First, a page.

With a new nonstop flight from John Wayne Airport to Santa Rosa, it’s easier to get to Northern California’s wine country. Visitors land in this city of 172,000, which is an affordable, unpretentious base to explore wineries or partake of outdoor adventures in Sonoma County. Or stroll the quirky and historic city itself, including the Railroad Square district and the burgeoning arts district around South A Street. On April 23, Santa Rosa celebrates its seventh annual Earth Day Festival, spotlighting the region’s ecotourism and agricultural roots.
GETTING THERE Alaska Airlines flies nonstop daily from John Wayne Airport to the Charles M. Schulz Sonoma County Airport.
SEE The Charles M. Schulz Museum is devoted to his Peanuts comic strip and the art of cartooning (free to $10). Downtown’s Made Local Marketplace sells fine art, crafts, and food products from more than 400 area artisans. Try a spring wildflower walk along the eight miles of trails in Shiloh Ranch Regional Park ($7 per vehicle) or head to nearby Glen Ellen’s Quarryhill Botanical Garden. For the 100th anniversary of Jack London’s death, the Jack London State Historic Park celebrates the author’s adventurous life. Download a free app for a self-guided tour of the park, his former property.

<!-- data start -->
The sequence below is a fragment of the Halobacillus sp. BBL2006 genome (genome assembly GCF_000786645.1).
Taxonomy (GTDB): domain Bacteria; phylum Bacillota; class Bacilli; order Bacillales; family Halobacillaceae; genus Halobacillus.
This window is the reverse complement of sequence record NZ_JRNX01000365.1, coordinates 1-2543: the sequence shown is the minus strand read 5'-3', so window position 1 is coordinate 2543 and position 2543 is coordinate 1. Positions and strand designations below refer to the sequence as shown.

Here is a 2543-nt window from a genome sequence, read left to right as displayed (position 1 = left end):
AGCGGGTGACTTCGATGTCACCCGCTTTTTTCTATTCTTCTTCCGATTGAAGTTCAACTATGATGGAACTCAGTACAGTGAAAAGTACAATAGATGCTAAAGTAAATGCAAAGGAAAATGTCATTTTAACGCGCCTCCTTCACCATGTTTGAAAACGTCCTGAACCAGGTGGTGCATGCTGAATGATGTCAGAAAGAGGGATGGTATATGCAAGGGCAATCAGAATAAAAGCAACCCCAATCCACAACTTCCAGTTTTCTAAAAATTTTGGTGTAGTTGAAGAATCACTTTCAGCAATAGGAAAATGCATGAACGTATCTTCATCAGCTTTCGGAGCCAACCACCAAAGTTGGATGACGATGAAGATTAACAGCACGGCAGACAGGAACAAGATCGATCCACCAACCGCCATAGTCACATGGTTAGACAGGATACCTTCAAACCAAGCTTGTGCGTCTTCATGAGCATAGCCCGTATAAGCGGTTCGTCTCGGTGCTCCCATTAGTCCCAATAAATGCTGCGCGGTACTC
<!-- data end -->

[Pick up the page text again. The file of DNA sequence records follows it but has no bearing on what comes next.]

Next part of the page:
TASTE A drive north of Santa Rosa through the west Russian River Valley takes you to wineries such as the Kendall-Jackson Wine Estate & Gardens, Sonoma-Cutrer, DeLoach, and Russian Hill. The Spinster Sisters is a combo art gallery, restaurant, and international wine bar focused on local ingredients and wine-friendly plates such as a breadcrumb fried duck egg ($14) and roasted garbanzo beans with lime and chile ($7). Willi’s Wine Bar
is a longtime local favorite that offers intriguing small plates such as pork belly pot stickers ($11) and foie gras poppers ($15).
RELAX Surrounded by 92 acres of vineyards and arranged like a country village, the 44-room Vintners Inn puts guests deep in the heart of wine country ($265 and up). An on-site garden supplies John Ash & Co., the well-respected in-house restaurant. A local landmark, the Flamingo Conference Resort and Spa opened in 1957 to echo the design features of its Las Vegas namesake. Outside, there’s a retro hot-pink neon flamingo. Inside there’s a cycle center, spa, lap pool, new furnishings, and a cool midcentury modern vibe ($134 and up).